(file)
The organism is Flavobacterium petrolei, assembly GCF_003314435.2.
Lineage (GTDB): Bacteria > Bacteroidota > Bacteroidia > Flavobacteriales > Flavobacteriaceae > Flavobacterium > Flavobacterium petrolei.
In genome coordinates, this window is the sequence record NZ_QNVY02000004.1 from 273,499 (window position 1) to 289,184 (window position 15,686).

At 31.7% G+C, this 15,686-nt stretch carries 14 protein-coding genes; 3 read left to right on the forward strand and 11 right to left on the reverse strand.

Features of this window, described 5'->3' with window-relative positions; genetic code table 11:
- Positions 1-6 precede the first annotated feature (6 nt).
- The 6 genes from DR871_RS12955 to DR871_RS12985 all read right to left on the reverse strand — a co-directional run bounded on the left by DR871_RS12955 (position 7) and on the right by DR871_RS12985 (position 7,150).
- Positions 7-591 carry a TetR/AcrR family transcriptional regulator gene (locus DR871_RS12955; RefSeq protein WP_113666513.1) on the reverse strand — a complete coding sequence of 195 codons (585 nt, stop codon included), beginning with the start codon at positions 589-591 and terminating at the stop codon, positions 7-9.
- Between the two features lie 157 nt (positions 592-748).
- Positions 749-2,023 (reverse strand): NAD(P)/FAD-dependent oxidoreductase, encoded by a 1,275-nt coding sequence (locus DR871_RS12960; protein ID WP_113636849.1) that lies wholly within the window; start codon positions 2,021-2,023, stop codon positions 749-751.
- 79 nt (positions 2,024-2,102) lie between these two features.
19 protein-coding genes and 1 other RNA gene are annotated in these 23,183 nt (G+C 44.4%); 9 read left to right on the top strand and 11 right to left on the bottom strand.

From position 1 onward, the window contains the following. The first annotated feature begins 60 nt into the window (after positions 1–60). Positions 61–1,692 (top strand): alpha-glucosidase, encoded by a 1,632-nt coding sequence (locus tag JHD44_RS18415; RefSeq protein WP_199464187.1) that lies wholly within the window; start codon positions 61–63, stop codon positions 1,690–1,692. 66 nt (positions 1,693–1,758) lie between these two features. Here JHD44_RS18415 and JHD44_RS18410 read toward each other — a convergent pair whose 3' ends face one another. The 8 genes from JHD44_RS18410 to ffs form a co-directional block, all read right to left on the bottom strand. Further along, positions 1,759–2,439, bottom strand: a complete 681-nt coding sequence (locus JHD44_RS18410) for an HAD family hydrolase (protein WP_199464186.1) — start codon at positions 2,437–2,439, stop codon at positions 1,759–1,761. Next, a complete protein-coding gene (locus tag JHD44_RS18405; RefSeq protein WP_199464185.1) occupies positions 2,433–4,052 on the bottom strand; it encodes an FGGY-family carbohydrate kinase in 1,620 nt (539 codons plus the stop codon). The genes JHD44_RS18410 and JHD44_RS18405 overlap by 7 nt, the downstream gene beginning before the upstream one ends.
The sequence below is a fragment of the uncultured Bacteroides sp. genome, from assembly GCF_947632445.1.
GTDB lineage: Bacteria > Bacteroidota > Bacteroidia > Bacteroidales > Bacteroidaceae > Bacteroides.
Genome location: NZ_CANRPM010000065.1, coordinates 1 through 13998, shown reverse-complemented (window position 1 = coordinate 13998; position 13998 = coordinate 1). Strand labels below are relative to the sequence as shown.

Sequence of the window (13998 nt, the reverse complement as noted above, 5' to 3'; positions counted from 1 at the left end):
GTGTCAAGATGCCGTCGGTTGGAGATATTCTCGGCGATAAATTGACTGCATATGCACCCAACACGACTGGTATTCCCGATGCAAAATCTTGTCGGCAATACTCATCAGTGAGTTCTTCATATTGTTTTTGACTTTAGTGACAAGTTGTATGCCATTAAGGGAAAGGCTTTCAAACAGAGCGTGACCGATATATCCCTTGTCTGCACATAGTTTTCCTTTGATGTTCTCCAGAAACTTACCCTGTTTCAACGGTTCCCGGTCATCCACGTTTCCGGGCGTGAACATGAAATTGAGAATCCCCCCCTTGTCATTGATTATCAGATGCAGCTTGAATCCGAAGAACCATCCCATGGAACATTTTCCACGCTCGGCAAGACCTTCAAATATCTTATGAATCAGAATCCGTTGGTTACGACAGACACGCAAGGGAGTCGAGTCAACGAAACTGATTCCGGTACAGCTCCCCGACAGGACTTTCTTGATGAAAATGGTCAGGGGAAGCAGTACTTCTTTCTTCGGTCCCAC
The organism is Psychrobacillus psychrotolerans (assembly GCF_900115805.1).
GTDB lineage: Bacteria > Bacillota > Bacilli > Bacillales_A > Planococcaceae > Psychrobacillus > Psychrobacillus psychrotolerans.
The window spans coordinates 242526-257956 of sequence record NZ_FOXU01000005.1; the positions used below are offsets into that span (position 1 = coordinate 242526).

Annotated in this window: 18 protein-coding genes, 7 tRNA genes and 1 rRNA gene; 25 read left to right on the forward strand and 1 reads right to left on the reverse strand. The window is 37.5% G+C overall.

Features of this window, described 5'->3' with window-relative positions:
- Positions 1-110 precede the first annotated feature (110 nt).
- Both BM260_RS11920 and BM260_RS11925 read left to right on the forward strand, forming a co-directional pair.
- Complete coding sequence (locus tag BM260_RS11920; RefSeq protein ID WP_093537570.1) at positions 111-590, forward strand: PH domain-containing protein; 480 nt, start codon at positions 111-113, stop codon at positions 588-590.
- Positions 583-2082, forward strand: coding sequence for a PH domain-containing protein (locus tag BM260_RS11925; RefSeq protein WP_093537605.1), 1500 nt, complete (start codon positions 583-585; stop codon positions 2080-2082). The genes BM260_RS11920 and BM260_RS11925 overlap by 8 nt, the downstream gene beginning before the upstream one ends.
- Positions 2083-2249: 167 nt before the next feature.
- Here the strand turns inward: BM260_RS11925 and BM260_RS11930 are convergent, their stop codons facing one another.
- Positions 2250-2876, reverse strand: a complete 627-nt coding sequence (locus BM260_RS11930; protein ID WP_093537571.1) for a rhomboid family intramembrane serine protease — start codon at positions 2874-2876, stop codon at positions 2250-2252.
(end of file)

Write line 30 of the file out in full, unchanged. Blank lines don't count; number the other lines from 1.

- Positions 2250-2876, reverse strand: a complete 627-nt coding sequence (locus BM260_RS11930; protein ID WP_093537571.1) for a rhomboid family intramembrane serine protease — start codon at positions 2874-2876, stop codon at positions 2250-2252.